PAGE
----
Directed and produced by Marta Figuredo, the recently released animated video is set in a intricately detailed and drab world in which a Raggedy Andy-like Raphael carries a flower that opens up a brightly colored, wildly psychedelic universe. 

If you’ve been frequenting this site over the past month or so, you’ve come across a couple of posts featuring  Seattle, WA-born, Berlin, Germany-based singer/songwriter, guitarist, and producer Gordon Raphael. As a producer, Raphael has worked with an impressive, who’s who list of contemporary indie rock artists including  The StrokesRegina SpektorDamon AlbarnIan BrownThe Cult‘s  Ian Astbury, Hinds and others; however, Raphael primarily sees himself as a singer/songwriter and guitarist.  “I love producing, but playing guitar and writing songs is what I’ve always done,” Raphael explains in press notes. “I wanted to show what I can do on the other side of the desk all the time, but producing kept getting in the way.”

Raphael’s full-length debut Sleep on the Radio draws from Ziggy Stardust-era David BowieMick RonsonKimono My House-era SparksFrank Zappa and prog rock among others. Reportedly “View From Blue,” the album’s first single was part of over 1,000 songs he had written over years; but it came from the most unlikely source — from a dream. But in particular, “View From Blue” is a part of a selection of 12 songs that were carefully honed and perfected to the point that they were living, breathing and fully fleshed out songs that needed to be played, recorded and heard – – right now.  And as a result, while the song clearly nods at Ziggy Stardust-era Bowie — think “Queen Bitch,”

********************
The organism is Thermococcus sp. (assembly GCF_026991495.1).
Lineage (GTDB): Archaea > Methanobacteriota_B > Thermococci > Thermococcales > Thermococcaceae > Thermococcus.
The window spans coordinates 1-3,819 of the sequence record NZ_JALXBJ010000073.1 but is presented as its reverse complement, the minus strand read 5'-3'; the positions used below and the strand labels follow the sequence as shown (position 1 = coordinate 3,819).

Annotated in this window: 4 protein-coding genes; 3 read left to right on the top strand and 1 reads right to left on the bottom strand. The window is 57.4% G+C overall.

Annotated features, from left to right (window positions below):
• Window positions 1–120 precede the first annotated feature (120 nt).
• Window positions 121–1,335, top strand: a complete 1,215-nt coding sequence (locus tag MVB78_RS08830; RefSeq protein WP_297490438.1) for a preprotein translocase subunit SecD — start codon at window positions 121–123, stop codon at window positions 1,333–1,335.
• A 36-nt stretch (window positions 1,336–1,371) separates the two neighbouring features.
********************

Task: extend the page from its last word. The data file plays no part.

Panic in Detroit,” and others — the anthemic, hook-laden song possesses a forceful urgency underneath its boozy, free-flowing psychedelia.

 

“Savage,” Sleep on the Radio‘s latest single sounds as though it draws from Evil Heat-era Primal Scream and Brit Pop as twinkling synths, buzzing and whirring electronics are paired with blazing guitar pyrotechnics, an anthemic hook and a  spacey, psychedelic vibe that belies an incredibly sensual nature.  And much like its preceding single, “Savage” reveals a songwriter, who can craft an incredibly catchy hook and an ability to simultaneously be a musical chameleon while having a signature sound and aesthetic.

New Video: Producer for The Strokes and Regina Spektor Releases Mischievous and Psychedelic Visuals for “View From Blue”

Gordon Raphael is a Seattle, WA-born, Berlin, Germany-based singer/songwriter, guitarist, and producer, who has worked with an impressive array of contemporary artists including The Strokes, Regina Spektor, Damon Albarn, Ian Brown, The Cult‘s Ian Astbury, Hinds and others; however, Raphael primarily sees himself as a singer/songwriter and guitarist. “I love producing, but playing guitar and writing songs is what I’ve always done,” Raphael says in press notes. “I wanted to show what I can do on the other side of the desk all the time, but producing kept getting in the way.”  Interestingly, Raphael’s long-awaited full-length debut Sleep on the Radio draws from Ziggy Stardust-era David Bowie, Mick Ronson, Kimono My House-era Sparks, Frank Zappa and prog rock among others, as you’ll hear on the album’s latest single “View From Blue.”